Fourth Quarter 2010

The fourth quarter gave a number of positive economic surprises which boosted the stock market and investor sentiment. Manufacturing grew in December for the 17th consecutive month, expanding faster than any month since last May. Small business optimism is improving, as is consumer sentiment. While unemployment remains high at 9.8%, first-time unemployment claims are dropping sharply, which may soon have a favorable impact on the overall jobless rate. The private sector added a surprising number of new jobs in December, the 11th straight month of expnsion. These improving trends should continue well into 2011, as analysts begin the year by revising upward their GDP forecasts.

The surge in commodity prices continues to gather momentum, and those commodities most important to the global economy (cereals, oil, and iron ore) are hitting two year highs. Copper, gold, and cotton are hitting all-time highs. If commodity prices continue their rise in 2011, some analysts worry that an inflationary surge will ensue, forcing central banks to begin raising interest rates in order to slow consumption. The Chinese central bank did precisely this on December 25th in order to combat higher food and commodity prices. According to the U.N., the global food price index is at its high since the measurement began in 1990. While the debate rages between inflation and deflation, many ordinary expenditures to U.S. consumers are also hitting new highs (ground meat, turkey, college tuition,prescription drugs, domestic package and freight shipping). These are signs of incipient inflation, which will likely drive interest rates higher sometime in late 2011.

Stocks are positioned to benefit from:

  • Investors moving out of bonds and cash instruments seeking higher returns in riskier assets.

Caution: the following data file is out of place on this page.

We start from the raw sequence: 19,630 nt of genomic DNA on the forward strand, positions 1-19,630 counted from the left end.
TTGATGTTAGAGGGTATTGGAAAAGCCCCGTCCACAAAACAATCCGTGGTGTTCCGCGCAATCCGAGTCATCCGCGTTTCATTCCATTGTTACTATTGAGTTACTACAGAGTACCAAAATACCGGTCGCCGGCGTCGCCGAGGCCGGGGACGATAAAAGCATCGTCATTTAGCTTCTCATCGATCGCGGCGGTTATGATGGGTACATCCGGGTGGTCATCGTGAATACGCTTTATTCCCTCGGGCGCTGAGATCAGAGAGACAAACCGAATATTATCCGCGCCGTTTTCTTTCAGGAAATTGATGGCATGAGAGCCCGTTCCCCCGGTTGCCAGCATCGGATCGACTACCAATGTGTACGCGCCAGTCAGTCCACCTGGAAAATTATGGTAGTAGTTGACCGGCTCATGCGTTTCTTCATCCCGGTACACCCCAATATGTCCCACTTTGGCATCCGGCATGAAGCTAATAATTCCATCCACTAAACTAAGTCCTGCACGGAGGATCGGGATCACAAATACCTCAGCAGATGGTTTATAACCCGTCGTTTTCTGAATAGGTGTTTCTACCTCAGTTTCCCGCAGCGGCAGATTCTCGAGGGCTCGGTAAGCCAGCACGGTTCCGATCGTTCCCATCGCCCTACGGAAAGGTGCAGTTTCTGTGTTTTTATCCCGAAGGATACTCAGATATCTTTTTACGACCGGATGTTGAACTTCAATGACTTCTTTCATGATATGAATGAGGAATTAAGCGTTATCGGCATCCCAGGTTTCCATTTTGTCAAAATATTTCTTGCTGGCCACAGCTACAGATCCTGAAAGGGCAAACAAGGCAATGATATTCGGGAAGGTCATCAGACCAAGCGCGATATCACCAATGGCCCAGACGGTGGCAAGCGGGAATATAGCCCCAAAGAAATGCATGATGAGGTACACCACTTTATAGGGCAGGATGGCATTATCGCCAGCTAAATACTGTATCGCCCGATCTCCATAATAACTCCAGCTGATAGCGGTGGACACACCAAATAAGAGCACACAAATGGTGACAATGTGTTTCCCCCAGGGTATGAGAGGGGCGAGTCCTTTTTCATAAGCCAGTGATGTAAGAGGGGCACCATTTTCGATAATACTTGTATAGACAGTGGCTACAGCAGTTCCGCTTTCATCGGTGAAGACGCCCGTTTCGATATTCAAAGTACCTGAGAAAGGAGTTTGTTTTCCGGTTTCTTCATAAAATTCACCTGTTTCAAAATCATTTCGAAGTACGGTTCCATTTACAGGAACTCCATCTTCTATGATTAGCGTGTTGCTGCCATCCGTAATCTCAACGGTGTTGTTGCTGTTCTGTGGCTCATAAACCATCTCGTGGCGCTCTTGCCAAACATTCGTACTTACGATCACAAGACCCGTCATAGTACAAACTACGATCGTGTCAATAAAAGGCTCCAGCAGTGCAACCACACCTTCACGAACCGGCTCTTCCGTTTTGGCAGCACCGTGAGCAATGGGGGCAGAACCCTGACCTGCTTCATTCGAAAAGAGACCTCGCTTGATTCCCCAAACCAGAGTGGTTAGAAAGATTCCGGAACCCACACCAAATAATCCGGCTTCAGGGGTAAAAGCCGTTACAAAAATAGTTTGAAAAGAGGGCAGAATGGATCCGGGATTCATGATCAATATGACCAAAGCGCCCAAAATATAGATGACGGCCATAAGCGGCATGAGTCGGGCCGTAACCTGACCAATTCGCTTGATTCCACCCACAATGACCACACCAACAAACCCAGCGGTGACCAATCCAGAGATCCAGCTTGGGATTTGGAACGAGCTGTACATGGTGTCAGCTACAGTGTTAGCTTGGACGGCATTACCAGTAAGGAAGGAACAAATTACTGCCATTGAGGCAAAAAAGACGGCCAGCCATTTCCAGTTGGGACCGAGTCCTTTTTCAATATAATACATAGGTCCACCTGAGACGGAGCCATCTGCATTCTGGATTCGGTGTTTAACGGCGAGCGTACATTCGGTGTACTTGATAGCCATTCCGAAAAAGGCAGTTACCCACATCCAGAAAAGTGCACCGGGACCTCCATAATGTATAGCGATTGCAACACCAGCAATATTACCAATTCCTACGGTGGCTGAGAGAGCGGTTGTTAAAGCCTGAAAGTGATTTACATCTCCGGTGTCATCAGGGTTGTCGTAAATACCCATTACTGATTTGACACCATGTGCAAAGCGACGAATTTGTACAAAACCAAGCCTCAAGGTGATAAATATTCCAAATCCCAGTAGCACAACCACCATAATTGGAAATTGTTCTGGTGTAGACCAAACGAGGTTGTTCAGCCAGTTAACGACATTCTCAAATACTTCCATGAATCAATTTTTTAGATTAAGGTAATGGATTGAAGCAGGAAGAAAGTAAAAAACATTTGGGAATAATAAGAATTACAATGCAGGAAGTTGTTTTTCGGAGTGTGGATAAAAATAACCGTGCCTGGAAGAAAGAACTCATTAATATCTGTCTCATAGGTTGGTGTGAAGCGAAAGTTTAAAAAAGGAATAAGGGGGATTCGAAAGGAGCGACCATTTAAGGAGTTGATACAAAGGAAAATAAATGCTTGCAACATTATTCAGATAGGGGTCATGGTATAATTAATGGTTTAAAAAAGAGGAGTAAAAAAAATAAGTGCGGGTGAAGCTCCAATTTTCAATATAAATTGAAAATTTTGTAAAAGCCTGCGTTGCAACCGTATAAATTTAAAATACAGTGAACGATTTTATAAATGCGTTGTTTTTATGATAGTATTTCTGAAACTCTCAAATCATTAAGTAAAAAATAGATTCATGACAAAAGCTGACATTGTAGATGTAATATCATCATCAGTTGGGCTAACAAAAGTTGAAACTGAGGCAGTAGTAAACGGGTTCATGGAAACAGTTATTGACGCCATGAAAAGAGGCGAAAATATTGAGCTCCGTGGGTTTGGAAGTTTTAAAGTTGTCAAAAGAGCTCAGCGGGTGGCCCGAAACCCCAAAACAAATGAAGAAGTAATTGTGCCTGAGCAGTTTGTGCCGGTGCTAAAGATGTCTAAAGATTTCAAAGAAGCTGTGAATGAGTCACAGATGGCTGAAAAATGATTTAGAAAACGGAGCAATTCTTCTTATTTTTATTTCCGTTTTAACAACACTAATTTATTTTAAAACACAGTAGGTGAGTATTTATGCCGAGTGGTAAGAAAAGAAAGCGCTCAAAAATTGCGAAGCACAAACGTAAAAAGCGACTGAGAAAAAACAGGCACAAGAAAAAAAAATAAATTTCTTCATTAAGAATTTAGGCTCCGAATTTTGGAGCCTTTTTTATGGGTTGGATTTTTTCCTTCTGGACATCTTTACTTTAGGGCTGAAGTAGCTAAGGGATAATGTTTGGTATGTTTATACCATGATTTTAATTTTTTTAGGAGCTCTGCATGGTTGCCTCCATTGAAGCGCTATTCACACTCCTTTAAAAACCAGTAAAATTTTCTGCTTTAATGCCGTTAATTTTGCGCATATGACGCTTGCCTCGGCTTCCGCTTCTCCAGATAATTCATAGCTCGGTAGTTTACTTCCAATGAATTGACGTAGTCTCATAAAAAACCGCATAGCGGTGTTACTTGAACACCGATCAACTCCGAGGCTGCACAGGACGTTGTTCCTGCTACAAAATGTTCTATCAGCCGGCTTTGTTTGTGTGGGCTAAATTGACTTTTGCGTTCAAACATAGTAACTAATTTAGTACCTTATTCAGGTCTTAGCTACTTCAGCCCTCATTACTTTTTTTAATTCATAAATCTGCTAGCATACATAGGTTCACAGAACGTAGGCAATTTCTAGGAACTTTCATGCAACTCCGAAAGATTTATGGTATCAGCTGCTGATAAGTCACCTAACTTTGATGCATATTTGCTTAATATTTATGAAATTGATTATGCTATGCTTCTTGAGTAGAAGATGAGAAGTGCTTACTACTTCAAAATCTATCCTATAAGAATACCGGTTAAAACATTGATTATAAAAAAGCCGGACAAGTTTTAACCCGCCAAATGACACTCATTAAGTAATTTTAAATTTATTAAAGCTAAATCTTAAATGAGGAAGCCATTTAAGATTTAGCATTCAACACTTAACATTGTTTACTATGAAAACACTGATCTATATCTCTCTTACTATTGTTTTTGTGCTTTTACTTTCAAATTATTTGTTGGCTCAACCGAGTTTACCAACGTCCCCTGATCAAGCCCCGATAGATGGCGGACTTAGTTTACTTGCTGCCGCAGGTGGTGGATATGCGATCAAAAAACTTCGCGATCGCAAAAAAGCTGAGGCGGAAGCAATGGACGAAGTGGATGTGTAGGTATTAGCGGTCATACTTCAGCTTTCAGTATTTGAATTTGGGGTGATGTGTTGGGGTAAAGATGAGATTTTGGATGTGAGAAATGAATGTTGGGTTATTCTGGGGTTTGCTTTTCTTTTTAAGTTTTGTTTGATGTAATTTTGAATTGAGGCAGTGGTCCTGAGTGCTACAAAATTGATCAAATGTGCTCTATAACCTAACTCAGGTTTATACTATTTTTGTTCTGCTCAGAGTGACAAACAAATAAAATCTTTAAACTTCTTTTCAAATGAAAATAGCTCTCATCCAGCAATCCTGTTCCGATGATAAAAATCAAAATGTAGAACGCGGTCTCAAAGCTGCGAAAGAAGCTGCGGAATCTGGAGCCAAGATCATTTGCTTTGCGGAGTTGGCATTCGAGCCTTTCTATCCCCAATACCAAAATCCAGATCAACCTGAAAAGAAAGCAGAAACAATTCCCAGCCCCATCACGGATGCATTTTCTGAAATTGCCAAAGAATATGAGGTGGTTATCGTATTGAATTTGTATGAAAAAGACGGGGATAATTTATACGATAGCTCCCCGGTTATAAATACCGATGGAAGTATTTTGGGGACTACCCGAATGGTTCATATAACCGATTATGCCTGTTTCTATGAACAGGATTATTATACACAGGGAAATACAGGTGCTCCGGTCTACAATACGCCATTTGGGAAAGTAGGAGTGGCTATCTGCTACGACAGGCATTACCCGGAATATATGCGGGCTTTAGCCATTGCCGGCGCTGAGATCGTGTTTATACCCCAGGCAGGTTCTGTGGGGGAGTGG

• Corporate cash levels, at an all time high, being used for share repurchases, acquisitions and dividend hikes.

  • Pension funds need to chase higher returns to meet future obligations.

  • The perception of risky assets improving due to better economic conditions.

  • Stock valuations being relatively cheap to history and having a better earnings yield than corporate or government bonds.

It’s useful to consider the difference between the Federal Reserve’s first stimulus package in late 2008 (“Quantitative Easing 1”) versus the recent announcement of further stimulus in October (“QE2”). The first was a response to a huge increase in the demand for money as investors sold risky assets during the financial crisis of 2008 and banks increased reserves against risky loans, and even reserves against plain old deposits. (The deposit-reserve ratio plummetted from 9 to 1, lower even than after the Great Depression.) The Fed’s actions were a necessary response to provide liquidity in the face of this need for money. Now, however, there is no particular increase in the demand for money, but a potentially huge increase in the supply of money. The Fed will be buying some $850 to $900 billion of U.S. treasuries with printed money. To put this in perspective, it amounts to the entirety of China’s U.S. treasury holdings. The potential outcome of this is inflationary, and should continue to drive up prices of real assets. Stocks and commidities are likely to continue benefitting from such a scenario.

As yet, there is still no credible budget deficit reduction plan in the United States. In fact, the Congressional Budget Office is forecasting an important rise in the debt-to-GDP ratio from 61.6% in 2010 to nearly 70% by 2020, despite a forecast rise in GDP. This estimate was made before the extension of the Bush era tax cuts and unemployment benefits, so in reality it may be even worse.

In Europe, fiscal austerity plans are being put into place in Ireland, Greece, Spain, Portugal and the U.K. As one would expect, the peripheral economies are underperforming the manufacturing and export heavy ones such as Germany and Sweden. It is likely that with an improving U.S. economy, the U.S. dollar will further strengthen against the Euro throughout 2011, particularly because Europe is still grappling with its sovereign debt issues. Emerging markets may be due for a pullback and are likely to underperform the U.S. market on a risk adjusted basis, because of inflationary pressures facing these economies for raw materials.

Grant Rogers

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